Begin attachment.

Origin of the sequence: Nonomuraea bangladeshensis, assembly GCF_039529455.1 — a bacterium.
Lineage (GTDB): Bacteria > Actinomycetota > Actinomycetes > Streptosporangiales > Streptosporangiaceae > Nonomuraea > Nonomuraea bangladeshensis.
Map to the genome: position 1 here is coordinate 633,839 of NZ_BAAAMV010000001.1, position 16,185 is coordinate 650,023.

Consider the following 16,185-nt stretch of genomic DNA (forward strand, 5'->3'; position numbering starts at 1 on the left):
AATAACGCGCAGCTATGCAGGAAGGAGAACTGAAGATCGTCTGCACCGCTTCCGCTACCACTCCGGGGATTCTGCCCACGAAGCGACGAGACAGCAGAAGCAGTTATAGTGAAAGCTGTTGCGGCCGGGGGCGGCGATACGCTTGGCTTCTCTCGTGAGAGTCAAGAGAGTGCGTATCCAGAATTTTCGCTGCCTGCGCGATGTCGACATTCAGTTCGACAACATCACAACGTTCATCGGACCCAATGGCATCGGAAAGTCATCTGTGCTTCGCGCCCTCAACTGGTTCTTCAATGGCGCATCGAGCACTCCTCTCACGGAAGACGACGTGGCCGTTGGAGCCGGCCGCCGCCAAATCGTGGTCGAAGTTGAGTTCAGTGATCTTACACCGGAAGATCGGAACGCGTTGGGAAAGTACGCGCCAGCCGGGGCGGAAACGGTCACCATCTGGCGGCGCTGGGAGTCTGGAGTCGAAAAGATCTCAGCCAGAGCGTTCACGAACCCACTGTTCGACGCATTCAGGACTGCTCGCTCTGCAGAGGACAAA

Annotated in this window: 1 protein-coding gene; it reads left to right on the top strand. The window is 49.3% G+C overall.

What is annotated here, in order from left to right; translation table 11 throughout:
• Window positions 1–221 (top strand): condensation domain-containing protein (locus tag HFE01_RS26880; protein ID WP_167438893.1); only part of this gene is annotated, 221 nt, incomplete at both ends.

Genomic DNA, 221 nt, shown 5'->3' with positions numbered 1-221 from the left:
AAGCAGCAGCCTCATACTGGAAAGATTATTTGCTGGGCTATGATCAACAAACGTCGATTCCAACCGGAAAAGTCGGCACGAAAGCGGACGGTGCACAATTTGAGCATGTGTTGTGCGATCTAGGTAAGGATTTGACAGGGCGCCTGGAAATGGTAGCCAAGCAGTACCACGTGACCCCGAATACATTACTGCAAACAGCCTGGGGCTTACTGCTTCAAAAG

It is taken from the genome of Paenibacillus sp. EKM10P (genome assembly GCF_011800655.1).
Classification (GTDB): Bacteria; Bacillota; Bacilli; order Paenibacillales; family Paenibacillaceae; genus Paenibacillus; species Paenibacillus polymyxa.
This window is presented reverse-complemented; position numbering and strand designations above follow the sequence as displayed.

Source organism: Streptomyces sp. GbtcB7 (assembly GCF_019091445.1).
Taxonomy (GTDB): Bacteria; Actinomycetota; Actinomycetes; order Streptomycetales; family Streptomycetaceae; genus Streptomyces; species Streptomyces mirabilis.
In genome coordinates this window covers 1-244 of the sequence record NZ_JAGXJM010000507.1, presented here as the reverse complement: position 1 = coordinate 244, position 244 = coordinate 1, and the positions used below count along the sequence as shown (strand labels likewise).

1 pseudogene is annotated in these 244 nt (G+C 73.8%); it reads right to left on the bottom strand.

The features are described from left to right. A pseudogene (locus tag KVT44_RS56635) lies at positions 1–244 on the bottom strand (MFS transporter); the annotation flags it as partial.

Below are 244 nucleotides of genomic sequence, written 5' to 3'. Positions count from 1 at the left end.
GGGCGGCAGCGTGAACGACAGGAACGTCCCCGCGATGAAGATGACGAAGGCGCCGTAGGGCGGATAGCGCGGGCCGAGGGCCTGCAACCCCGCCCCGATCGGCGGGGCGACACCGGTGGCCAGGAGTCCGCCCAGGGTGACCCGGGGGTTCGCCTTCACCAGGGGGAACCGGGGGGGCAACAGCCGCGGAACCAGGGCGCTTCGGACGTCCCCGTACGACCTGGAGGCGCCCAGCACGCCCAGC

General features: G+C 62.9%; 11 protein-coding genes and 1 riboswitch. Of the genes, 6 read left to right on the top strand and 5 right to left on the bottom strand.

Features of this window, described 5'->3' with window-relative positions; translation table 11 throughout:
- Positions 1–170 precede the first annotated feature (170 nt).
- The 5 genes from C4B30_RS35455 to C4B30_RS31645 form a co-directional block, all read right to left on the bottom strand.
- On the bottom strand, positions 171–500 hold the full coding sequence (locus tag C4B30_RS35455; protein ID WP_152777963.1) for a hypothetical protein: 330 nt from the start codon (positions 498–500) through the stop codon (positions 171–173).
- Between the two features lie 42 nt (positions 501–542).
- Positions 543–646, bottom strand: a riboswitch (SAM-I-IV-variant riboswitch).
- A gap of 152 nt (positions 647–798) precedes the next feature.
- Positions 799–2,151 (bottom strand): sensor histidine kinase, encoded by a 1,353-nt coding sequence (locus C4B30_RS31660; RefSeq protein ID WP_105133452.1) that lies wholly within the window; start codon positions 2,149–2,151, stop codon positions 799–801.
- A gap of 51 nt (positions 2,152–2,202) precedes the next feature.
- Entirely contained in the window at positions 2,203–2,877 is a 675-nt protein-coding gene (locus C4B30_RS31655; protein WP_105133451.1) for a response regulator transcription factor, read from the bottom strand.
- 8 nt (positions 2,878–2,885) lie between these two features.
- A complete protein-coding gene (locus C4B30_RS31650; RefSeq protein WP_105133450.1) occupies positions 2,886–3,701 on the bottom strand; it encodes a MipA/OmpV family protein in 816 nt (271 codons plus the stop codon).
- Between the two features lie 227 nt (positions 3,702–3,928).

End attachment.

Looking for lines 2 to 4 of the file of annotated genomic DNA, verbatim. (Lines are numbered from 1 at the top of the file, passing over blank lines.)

Lineage (GTDB): Bacteria > Actinomycetota > Actinomycetes > Streptosporangiales > Streptosporangiaceae > Nonomuraea > Nonomuraea bangladeshensis.
Map to the genome: position 1 here is coordinate 633,839 of NZ_BAAAMV010000001.1, position 16,185 is coordinate 650,023.

Consider the following 16,185-nt stretch of genomic DNA (forward strand, 5'->3'; position numbering starts at 1 on the left):